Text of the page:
After being born through a mysterious case of “immaculate conception,” seven gifted children are adopted by millionaire Reginald Hargreeves; a world-famous inventor/entrepreneur who also happens to secretly be a space alien. His goal is to train them to be super-heroes and use their abilities to protect the earth. Over time though, friction builds between the young heroes, exacerbated by their foster father’s loveless and militaristic parenting. They end up disbanding and lose contact with one another. However, when Hargreeves dies, the estranged heroes reconnect at his funeral and find themselves grappling (almost literally) with the past when the robotic minions of a defeated villain awaken for revenge, and one of their own siblings transforms into a weapon of mass destruction wielding nothing but a violin!


The Umbrella Academy, from left to right: Vanya, Number Five, Séance, The Rumor, Kraken and Spaceboy. I think Gerard Way likes the color black.

It may seem like whole super-heroes mythos has been done to death, especially in recent years, but The Umbrella Academy: Apocalypse Suite mischievously subverts the genre to become something highly original. That said, there’s only one way to know for sure if the story will appeal to you personally. Just read this textual litmus test: “The Umbrella Academy battle the Eiffel Tower after it goes haywire and starts wreaking havoc on Paris, only to discover it’s being piloted by evil, robot-zombie Gustave Eiffel.” If you think that sounds hilarious, awesome or “hilarsome,” then I have good news sir or madam, you’ve found your new favorite graphic novel. The levels of strangeness are always at a lethal dose.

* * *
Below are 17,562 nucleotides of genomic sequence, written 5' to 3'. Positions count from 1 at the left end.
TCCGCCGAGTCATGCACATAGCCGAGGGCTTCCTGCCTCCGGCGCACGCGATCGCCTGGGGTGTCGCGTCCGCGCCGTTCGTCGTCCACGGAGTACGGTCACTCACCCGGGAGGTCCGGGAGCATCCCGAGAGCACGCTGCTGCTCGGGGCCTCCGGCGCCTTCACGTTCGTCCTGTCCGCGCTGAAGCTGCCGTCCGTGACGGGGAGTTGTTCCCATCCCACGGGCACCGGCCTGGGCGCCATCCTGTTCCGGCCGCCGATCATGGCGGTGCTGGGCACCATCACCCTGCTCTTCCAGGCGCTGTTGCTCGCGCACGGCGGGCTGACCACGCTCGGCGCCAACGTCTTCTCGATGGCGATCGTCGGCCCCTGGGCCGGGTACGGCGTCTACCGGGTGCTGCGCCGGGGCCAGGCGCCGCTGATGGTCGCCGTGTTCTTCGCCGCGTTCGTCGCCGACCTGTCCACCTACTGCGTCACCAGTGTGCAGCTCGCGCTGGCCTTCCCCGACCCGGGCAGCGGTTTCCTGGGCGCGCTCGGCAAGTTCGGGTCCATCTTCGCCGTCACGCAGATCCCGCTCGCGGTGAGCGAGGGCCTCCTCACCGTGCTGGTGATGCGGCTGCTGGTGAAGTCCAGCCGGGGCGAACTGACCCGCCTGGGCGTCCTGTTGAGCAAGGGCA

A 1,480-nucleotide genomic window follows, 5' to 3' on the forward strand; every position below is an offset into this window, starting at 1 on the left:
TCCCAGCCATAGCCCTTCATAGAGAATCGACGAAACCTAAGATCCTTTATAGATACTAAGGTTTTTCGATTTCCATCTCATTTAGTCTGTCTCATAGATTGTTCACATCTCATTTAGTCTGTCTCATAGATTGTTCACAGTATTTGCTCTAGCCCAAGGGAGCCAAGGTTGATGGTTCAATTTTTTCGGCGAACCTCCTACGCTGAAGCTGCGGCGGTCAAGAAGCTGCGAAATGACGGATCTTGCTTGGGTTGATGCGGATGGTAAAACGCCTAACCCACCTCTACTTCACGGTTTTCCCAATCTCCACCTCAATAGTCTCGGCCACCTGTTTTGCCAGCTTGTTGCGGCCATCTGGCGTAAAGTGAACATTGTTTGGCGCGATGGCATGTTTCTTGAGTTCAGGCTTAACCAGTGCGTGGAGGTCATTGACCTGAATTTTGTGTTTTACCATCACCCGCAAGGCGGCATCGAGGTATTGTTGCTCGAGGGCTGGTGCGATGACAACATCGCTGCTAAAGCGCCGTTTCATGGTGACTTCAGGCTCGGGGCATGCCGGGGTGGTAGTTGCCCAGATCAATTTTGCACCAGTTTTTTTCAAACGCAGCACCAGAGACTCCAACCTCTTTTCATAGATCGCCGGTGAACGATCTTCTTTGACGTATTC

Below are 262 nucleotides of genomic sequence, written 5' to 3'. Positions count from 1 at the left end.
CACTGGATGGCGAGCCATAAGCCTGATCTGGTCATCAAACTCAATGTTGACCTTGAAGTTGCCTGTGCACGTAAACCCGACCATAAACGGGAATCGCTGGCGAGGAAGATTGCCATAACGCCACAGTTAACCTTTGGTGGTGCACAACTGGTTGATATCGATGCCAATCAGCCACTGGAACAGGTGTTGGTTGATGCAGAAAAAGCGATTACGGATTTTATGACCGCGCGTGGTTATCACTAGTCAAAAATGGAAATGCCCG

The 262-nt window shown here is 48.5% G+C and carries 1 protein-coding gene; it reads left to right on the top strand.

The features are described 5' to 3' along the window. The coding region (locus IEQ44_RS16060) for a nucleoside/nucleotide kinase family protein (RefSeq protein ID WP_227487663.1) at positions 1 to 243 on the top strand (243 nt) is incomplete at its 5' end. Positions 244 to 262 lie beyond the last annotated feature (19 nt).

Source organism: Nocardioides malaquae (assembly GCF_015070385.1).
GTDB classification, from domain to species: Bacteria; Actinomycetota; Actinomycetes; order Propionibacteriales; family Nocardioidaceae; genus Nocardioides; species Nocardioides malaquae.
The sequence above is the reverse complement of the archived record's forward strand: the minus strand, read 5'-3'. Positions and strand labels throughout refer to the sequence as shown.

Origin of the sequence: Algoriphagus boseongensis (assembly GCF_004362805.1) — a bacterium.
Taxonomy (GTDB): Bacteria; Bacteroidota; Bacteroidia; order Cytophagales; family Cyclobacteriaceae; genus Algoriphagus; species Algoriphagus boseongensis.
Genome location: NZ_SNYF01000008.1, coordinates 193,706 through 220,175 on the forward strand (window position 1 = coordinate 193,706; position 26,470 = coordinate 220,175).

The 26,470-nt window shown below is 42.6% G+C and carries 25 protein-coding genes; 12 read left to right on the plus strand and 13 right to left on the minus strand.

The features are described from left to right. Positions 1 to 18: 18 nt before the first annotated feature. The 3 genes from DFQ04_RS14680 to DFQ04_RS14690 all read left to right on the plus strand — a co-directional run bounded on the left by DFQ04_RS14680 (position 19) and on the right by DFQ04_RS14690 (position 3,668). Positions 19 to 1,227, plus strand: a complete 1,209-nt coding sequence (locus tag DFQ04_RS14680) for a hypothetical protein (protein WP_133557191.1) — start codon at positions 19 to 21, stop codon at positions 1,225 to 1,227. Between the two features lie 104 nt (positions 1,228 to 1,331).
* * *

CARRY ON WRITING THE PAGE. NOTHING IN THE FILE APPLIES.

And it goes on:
3. The Artwork is Downright Gorgeous: Much like Hellboy creator Mike Mignola, artist Gabriel Ba has a very singular style. It’s fluid, dynamic and full of motion; (CRAZY METAPHOR ALERT) a Picasso painting riding on the back of a dolphin underwater! Way’s writing is complimented by Ba’s art which is in turn complimented by Dave Stewart’s coloring. Neon street-signs illuminate your face from the page. Arterial spray pops like fireworks. Shadows lay heavy like clumps of moss. The vibrant colors screw both thumbs into your eyeballs and refuse to let go, pushing harder and harder! I mean that in the best way possible. Stewart also has a unique method of filling the backgrounds with kaleidoscopic layers of different color hues, almost as if he’s stacking blocks. This creates an interesting visual effect and electrifies even the most mundane panels.

Just take a look at this two-page spread for part three:

part 3

The ground here is a great example of Stewart’s “stacking technique.”

Mmmmwa! I can’t praise the artwork enough.


In Conclusion: I think my point has been made, so I’m finally going to shut up and leave you with one final snippet.


*canned sitcom laughter.* Oh Séance, you so silly.

Thanks for reading!


Where you can purchase The Umbrella Academy: Apocalypse Suite:

and of course



The Umbrella Academy: Apocalypse Suite. Dark Horse: Oregon, 2008.